wood cycles + convivial tools

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And then it all came together…

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This week has seen a series of culminations of the studio’s work towards the exhibit “Woodflows: tracking VA forest products from whips to waste.”  As such, it has been a rather hectic week, but also a very rewarding one.

On Monday, we all printed our wood process diagrams from our various site visits, as well as put finishing touches on our lexicon, materials, and model booklets.  The three display panels in the Naug were measured and everything pinned up.  The work went up without any mishaps, except that Kelly decided to make a section cut of her thumb while working on sample boxes (thankfully, she is recovering quickly).

On Wednesday, we began the final stage of the semester with a visit to Charlottesville Abundant Life Ministries which is headquartered near 5th Street in Charlottesville.  We had a chance to speak with the director, Rydell Paine, who was gracious enough to take us on a tour of the site and give us an overview of some expectations that the group has for interventions in the site.  These included moving children’s play from the front of the house to the back, creating a welcoming front area which would be attractive to community residents but would deter vandalism, and creating outdoor meeting areas.


Studio visits abundant life

Members of the studio talk with Rydell Paine at Abundant Life Ministries

The next stage of this project will consist of brainstorming and drafting a general presentation to the Abundant Life board of proposed interventions in the site.  Of course, we will be using salvaged wood as a primary material and as formwork for concrete modules.

On Thursday, our co-instructor, Lionel Devlieger, returned from Belgium and took a quick tour of our exhibit as we put the finishing touches on the map and book display shelves.  We rehearsed our presentation on Friday, as Ryan and Delia’s video was unveiled to wide-spread fascination and wonder.  On Friday we also discussed our two reading texts of the semester, Ivan Illich’s Tools for Conviviality and Victor Papanek’s Design for the Real World.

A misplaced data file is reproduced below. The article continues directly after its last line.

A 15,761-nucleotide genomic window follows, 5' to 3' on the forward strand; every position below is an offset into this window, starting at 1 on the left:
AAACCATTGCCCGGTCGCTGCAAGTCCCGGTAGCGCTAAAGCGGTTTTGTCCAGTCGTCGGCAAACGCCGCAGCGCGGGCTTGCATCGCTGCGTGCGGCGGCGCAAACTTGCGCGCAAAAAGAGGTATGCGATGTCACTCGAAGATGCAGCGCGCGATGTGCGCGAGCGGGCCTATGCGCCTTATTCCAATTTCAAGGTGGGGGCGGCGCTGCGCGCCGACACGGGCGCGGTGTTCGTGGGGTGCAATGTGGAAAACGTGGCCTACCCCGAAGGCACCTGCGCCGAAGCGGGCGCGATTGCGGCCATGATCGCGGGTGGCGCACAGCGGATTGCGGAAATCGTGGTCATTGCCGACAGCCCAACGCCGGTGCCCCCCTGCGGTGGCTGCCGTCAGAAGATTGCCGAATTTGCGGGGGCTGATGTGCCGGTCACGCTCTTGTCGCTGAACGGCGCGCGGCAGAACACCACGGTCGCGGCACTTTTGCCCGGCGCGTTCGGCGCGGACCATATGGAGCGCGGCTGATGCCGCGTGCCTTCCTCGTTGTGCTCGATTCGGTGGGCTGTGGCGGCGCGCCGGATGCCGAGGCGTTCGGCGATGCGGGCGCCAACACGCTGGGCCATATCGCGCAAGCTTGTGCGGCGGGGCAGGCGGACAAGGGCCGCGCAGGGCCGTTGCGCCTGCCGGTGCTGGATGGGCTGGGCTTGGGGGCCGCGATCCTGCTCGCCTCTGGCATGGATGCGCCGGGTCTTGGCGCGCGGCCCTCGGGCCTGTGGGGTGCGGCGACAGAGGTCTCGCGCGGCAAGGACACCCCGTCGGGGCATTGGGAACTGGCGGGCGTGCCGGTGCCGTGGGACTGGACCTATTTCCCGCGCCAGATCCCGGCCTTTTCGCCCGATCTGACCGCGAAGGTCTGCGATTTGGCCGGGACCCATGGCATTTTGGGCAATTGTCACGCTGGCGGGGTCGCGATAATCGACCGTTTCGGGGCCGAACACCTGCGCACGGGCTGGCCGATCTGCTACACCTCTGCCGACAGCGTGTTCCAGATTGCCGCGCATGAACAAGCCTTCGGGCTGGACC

On Saturday, our instructor Lucia Phinney graciously invited us to her home for a studio dinner.   We took a tour of some of the groundbreaking additions to the home and its grounds, and ate delicious salmon and other dishes prepared by our host.  The evening ended with the viewing of the brightest moon in eighteen years.

studio dinner at the Phinney-Dripps houseWalking around the Dripps-Phinney house

the grounds

Finally, this work culminated in Sunday’s gallery talk in which we presented our work and discussed potential futures.  The attendees included Charles Becker from the Virginia Department of Forestry, faculty members (Dean Tanzer, Peter Waldman, Robin Dripps, John Quale, Karolin Möllmann, Melissa Goldman, Jana VanderGoot) and many students.  The discussion was very fascinating as it touched on the following questions:

What can be considered waste?

How can one create a demand for more sustainable wood products?

How does one follow the story of wood products into the realm of the consumer?

How can one avoid downcycling?

How can the research be expanded and distributed to those who can use it?

Is this the start of a new approach to materials in the design professions?

Kelly presents...Sydnor presents...Michael presents...monstersOf course, there are many more questions to ask, and many potential venues for inquiry.  Hopefully, this research will be the catalyst for much more in the future.

Written by ajartemel

March 21, 2011 at 8:47 pm

Posted in Uncategorized


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